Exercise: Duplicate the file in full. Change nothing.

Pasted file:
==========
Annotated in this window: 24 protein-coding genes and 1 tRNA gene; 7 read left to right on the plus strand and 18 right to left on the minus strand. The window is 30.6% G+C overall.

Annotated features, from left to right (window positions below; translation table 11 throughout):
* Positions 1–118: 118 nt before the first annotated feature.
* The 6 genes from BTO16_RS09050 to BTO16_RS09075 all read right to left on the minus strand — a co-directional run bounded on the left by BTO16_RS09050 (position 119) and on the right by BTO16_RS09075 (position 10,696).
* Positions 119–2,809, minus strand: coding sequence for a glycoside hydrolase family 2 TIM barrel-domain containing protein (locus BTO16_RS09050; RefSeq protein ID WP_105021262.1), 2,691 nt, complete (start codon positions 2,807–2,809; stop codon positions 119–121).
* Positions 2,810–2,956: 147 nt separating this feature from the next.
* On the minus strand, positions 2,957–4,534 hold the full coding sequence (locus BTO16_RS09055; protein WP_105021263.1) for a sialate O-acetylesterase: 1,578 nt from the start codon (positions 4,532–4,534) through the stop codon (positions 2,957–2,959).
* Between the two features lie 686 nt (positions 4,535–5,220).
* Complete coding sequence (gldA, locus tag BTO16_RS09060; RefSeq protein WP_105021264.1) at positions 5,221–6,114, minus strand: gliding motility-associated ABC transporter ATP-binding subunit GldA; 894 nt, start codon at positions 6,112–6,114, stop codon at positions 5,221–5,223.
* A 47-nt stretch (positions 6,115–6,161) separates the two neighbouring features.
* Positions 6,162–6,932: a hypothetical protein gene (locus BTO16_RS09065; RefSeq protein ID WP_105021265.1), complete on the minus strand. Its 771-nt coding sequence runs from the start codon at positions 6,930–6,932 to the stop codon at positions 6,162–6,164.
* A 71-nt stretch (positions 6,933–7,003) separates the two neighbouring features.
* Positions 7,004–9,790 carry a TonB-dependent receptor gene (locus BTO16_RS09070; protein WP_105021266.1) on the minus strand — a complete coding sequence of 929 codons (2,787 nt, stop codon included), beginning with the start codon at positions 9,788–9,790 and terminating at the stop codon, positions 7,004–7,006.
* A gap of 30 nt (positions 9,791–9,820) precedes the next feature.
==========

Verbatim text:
Annotated in this window: 24 protein-coding genes and 1 tRNA gene; 7 read left to right on the plus strand and 18 right to left on the minus strand. The window is 30.6% G+C overall.

Annotated features, from left to right (window positions below; translation table 11 throughout):
* Positions 1–118: 118 nt before the first annotated feature.
* The 6 genes from BTO16_RS09050 to BTO16_RS09075 all read right to left on the minus strand — a co-directional run bounded on the left by BTO16_RS09050 (position 119) and on the right by BTO16_RS09075 (position 10,696).
* Positions 119–2,809, minus strand: coding sequence for a glycoside hydrolase family 2 TIM barrel-domain containing protein (locus BTO16_RS09050; RefSeq protein ID WP_105021262.1), 2,691 nt, complete (start codon positions 2,807–2,809; stop codon positions 119–121).
* Positions 2,810–2,956: 147 nt separating this feature from the next.
* On the minus strand, positions 2,957–4,534 hold the full coding sequence (locus BTO16_RS09055; protein WP_105021263.1) for a sialate O-acetylesterase: 1,578 nt from the start codon (positions 4,532–4,534) through the stop codon (positions 2,957–2,959).
* Between the two features lie 686 nt (positions 4,535–5,220).
* Complete coding sequence (gldA, locus tag BTO16_RS09060; RefSeq protein WP_105021264.1) at positions 5,221–6,114, minus strand: gliding motility-associated ABC transporter ATP-binding subunit GldA; 894 nt, start codon at positions 6,112–6,114, stop codon at positions 5,221–5,223.
* A 47-nt stretch (positions 6,115–6,161) separates the two neighbouring features.
* Positions 6,162–6,932: a hypothetical protein gene (locus BTO16_RS09065; RefSeq protein ID WP_105021265.1), complete on the minus strand. Its 771-nt coding sequence runs from the start codon at positions 6,930–6,932 to the stop codon at positions 6,162–6,164.
* A 71-nt stretch (positions 6,933–7,003) separates the two neighbouring features.
* Positions 7,004–9,790 carry a TonB-dependent receptor gene (locus BTO16_RS09070; protein WP_105021266.1) on the minus strand — a complete coding sequence of 929 codons (2,787 nt, stop codon included), beginning with the start codon at positions 9,788–9,790 and terminating at the stop codon, positions 7,004–7,006.
* A gap of 30 nt (positions 9,791–9,820) precedes the next feature.